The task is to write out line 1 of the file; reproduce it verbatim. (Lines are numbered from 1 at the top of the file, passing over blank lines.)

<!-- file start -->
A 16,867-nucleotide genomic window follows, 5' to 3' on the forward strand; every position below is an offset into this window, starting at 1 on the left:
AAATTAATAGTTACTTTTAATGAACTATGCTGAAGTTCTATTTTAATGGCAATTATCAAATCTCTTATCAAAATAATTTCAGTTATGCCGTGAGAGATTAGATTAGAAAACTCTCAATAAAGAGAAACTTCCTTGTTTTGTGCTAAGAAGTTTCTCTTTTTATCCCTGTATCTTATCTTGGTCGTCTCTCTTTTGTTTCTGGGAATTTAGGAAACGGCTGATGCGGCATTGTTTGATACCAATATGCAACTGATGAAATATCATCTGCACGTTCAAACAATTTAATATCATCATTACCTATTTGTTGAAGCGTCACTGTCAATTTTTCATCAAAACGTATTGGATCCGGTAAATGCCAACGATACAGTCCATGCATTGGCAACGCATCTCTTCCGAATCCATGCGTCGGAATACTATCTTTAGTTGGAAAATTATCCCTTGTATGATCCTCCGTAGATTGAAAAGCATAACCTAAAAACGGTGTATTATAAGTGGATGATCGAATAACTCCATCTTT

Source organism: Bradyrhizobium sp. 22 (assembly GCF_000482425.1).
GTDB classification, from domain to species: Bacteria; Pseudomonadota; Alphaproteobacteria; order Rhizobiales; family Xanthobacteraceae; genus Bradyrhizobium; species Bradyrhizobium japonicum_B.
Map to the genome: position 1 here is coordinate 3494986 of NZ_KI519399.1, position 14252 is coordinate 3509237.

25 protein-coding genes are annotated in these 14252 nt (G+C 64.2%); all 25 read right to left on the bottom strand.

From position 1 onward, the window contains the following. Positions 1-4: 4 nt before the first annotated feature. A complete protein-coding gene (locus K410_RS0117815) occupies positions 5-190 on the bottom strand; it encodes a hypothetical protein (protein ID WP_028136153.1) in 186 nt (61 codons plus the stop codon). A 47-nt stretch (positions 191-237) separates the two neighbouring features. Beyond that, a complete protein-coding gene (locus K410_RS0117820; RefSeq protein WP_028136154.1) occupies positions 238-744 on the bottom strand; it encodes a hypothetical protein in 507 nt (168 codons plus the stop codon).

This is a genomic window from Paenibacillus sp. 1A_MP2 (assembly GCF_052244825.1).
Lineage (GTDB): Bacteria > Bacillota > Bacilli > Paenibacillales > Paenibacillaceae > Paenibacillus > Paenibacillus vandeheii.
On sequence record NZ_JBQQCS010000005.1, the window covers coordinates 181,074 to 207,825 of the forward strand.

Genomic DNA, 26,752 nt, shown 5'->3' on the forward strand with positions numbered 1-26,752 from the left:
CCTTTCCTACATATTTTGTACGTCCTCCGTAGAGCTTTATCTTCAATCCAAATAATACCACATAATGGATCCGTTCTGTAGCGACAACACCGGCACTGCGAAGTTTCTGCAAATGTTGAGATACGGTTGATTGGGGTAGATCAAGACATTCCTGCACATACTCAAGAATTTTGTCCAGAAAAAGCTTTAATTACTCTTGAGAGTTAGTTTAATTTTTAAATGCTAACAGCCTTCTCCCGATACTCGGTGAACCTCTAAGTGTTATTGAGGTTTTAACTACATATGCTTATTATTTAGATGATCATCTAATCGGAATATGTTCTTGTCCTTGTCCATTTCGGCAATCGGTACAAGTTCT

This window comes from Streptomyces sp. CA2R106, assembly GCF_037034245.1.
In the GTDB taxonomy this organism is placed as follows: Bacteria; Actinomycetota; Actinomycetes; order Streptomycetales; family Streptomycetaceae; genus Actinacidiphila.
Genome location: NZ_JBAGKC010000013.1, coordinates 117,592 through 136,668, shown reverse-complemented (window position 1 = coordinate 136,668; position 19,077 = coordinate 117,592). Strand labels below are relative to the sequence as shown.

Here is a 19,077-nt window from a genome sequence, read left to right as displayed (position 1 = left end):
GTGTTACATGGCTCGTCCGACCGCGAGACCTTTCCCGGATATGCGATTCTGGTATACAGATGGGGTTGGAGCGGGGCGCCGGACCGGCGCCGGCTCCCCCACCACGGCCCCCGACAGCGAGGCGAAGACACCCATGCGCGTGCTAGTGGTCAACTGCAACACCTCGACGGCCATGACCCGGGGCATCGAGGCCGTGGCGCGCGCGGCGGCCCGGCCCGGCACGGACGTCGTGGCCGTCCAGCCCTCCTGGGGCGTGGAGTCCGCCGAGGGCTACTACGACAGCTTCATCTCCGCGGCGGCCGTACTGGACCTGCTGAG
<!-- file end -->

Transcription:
A 16,867-nucleotide genomic window follows, 5' to 3' on the forward strand; every position below is an offset into this window, starting at 1 on the left: